There is no doubt that these new technologies will shape the way we make decisions about what, how and where to buy our groceries, but technology is not the only thing that affects our spending behaviour. A new NBER Working Paper by three authors affiliated to US universities, identifies an interesting trend in the US over the last four decades: the rise of spending inequality, or a widening gap between how much different households spend when they go shopping.

We usually measure inequality by comparing peoples’ incomes. But presumably we are also interested in how people spend their incomes: are there huge differences between how much some households spend vis-à-vis others, and do these differences change over time? In fact, it seems like this is indeed the case: the difference in household spending patterns in the US seem to be on the increase. Some families seem to be spending a lot more than others.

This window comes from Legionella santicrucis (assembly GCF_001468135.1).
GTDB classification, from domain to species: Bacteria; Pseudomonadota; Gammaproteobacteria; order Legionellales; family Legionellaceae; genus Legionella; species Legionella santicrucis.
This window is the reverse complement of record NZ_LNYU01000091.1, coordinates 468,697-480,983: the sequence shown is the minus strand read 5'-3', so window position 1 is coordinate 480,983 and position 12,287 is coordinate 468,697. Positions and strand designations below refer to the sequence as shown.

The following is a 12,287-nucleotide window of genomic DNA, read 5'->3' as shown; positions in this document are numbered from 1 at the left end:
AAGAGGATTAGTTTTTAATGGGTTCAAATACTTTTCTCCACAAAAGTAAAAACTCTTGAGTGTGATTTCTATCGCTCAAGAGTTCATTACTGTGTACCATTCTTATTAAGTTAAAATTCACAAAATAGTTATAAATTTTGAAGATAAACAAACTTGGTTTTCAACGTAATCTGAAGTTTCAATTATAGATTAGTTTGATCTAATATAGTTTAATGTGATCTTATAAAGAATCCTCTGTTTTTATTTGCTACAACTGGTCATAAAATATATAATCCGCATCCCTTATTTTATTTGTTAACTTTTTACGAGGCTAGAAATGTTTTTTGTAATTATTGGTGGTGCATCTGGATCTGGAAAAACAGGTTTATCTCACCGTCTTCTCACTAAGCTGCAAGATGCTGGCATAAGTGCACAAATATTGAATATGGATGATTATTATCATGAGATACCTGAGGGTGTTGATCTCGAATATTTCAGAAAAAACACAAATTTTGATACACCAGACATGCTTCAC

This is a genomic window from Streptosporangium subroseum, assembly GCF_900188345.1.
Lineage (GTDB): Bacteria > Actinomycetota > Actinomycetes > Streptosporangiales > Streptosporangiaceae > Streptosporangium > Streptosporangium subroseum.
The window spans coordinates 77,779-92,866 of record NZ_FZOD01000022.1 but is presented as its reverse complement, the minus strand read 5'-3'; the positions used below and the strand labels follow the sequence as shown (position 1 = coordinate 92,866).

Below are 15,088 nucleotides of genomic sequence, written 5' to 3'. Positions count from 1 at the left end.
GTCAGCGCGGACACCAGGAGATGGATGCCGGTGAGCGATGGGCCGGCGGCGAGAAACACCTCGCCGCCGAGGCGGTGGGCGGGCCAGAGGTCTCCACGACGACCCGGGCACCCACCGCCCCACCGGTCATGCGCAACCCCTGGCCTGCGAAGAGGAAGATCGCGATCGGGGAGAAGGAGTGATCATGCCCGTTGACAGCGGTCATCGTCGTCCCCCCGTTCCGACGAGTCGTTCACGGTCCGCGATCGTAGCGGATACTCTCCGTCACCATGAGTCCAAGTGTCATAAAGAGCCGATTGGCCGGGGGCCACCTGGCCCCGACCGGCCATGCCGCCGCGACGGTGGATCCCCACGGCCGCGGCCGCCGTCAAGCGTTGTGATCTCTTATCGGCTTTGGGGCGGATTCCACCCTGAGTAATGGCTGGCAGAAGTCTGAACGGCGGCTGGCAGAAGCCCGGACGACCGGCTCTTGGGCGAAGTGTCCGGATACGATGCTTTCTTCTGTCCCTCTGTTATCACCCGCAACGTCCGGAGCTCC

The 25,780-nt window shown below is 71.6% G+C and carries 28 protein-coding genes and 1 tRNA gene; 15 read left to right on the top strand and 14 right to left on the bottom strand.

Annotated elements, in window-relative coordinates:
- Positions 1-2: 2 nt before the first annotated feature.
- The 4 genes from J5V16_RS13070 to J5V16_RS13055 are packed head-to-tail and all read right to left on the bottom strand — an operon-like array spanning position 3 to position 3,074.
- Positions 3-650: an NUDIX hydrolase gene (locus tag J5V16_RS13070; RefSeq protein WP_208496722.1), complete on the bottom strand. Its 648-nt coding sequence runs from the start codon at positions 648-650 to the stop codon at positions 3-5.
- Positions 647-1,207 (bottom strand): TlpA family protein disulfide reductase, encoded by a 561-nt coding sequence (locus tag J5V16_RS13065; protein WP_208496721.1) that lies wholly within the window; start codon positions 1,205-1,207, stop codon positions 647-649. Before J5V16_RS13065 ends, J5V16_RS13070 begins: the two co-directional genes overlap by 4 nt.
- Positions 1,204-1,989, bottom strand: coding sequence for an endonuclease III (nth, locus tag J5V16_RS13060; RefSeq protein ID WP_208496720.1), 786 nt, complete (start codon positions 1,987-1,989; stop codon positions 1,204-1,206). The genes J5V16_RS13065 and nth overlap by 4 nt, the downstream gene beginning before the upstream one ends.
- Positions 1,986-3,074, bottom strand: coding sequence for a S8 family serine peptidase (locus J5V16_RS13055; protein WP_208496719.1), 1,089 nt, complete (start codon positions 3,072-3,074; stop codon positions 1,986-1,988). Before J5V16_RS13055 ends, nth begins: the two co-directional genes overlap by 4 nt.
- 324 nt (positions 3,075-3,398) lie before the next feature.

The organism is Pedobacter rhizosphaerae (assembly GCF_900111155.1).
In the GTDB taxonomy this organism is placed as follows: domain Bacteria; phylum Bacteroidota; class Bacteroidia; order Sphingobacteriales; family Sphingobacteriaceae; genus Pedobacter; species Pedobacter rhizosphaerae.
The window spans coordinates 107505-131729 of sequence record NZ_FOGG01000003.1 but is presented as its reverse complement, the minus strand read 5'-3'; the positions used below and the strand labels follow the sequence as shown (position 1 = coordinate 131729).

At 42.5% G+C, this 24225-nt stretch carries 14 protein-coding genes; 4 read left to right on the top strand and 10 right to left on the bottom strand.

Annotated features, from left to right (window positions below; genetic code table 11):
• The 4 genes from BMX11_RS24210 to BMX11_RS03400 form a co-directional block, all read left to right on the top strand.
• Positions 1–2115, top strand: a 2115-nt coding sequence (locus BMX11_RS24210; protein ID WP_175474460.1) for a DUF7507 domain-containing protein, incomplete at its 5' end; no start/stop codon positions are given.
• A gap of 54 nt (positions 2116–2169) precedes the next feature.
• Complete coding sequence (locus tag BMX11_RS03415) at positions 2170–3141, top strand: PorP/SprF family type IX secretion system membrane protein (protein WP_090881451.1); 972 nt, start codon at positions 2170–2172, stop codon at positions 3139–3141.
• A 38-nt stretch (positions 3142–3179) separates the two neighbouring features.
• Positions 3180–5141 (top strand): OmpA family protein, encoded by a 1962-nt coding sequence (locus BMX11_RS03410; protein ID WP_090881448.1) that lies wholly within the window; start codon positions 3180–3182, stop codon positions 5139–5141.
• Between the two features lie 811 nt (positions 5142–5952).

One suggestion for the rise in income inequality is the impact of technology. But this is where the authors find an interesting result: the reason for the rise in spending inequality, they argue, is not because of growing differences in consumption caused by greater levels of income inequality (i.e. the rich still consume more than the poor, but this gap is not increasing), but instead because Americans go shopping less frequently. They explain it as follows: if a household starts buying groceries once a month instead of once a week, their consumption may not change (they stockpile to smooth their consumption), but the measured spending inequality will change because some households in surveys will appear as if they spend a lot, while others will appear as if they spend nothing. This difference was less dramatic when households went shopping every week, and so it appears as if inequality is on the rise.